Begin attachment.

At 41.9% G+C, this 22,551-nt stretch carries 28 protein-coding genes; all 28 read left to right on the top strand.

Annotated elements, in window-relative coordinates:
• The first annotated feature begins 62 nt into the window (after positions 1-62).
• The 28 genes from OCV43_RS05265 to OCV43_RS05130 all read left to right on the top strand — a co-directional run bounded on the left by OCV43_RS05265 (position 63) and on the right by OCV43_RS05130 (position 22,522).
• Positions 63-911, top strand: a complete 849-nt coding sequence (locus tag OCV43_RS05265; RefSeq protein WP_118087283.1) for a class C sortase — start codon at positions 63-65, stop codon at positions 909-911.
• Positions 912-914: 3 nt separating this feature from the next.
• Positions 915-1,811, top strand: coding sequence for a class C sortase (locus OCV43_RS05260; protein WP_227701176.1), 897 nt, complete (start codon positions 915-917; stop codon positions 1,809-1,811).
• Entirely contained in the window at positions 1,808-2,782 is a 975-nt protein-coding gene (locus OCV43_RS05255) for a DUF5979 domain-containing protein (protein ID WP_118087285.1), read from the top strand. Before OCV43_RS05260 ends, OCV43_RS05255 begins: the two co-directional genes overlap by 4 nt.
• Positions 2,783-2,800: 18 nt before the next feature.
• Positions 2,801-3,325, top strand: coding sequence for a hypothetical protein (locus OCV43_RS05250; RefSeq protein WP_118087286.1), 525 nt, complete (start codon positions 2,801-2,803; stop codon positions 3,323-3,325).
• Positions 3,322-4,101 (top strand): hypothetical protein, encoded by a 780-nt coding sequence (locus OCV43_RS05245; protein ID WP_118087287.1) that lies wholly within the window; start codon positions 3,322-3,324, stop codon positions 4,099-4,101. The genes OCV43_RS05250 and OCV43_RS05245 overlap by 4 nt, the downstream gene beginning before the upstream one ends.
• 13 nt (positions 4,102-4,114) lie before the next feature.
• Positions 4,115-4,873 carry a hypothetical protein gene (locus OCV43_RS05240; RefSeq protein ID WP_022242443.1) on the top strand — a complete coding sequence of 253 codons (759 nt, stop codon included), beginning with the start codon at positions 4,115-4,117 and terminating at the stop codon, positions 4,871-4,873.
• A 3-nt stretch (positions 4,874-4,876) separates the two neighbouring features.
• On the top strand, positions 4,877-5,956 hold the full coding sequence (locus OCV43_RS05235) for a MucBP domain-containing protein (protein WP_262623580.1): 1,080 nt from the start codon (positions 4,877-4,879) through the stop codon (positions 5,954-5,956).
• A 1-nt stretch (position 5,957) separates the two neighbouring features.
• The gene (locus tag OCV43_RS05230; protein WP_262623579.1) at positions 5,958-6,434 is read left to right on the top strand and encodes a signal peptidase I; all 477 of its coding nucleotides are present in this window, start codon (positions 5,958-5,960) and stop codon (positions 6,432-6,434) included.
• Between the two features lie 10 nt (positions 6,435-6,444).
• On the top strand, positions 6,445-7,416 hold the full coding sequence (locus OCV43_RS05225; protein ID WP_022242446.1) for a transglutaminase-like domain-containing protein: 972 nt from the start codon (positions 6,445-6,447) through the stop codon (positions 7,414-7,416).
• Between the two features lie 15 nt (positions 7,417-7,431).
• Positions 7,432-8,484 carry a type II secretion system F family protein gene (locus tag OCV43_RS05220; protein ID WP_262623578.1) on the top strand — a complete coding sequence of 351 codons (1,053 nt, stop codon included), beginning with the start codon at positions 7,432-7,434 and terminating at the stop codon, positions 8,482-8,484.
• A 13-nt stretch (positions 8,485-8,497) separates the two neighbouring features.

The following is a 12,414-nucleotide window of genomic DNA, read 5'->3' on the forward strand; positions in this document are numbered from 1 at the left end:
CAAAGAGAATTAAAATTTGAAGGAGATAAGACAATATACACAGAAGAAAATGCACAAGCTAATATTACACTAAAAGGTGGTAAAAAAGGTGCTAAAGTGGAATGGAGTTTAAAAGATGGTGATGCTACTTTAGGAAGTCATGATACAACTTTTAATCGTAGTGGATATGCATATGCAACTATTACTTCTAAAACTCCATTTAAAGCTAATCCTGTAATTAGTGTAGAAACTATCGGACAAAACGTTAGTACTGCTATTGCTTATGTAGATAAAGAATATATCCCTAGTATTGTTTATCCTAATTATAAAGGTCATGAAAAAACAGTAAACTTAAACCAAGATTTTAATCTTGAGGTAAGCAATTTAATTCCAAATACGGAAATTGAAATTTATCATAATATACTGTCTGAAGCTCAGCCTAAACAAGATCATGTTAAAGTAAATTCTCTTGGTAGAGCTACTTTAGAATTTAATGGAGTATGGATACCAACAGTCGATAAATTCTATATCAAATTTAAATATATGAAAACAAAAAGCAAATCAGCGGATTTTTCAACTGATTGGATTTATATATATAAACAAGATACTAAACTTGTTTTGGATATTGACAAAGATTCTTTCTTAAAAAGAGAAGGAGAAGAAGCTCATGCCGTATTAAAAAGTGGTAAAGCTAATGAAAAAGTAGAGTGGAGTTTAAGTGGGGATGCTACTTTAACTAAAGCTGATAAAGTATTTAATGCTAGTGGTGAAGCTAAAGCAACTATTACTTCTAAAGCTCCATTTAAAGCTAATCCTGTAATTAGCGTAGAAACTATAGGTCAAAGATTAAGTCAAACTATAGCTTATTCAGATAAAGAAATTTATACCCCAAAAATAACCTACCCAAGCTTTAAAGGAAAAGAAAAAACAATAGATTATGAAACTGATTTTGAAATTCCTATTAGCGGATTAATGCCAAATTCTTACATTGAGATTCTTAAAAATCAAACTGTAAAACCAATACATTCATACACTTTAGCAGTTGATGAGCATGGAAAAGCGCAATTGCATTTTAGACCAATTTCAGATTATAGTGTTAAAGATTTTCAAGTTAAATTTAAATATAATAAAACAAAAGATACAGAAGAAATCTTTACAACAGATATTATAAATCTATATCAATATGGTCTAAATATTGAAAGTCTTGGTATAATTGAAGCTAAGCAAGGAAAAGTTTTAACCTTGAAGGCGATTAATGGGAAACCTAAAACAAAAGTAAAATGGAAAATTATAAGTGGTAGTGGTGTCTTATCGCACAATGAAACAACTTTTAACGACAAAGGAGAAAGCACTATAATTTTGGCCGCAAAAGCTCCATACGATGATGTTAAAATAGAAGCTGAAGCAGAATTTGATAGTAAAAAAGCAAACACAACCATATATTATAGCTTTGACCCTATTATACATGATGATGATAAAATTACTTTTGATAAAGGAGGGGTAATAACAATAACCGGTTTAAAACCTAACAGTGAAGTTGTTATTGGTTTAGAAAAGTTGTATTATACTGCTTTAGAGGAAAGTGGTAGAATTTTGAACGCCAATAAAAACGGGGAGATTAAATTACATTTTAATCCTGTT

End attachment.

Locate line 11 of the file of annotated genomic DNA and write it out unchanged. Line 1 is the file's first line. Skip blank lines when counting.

• Positions 3,322-4,101 (top strand): hypothetical protein, encoded by a 780-nt coding sequence (locus OCV43_RS05245; protein ID WP_118087287.1) that lies wholly within the window; start codon positions 3,322-3,324, stop codon positions 4,099-4,101. The genes OCV43_RS05250 and OCV43_RS05245 overlap by 4 nt, the downstream gene beginning before the upstream one ends.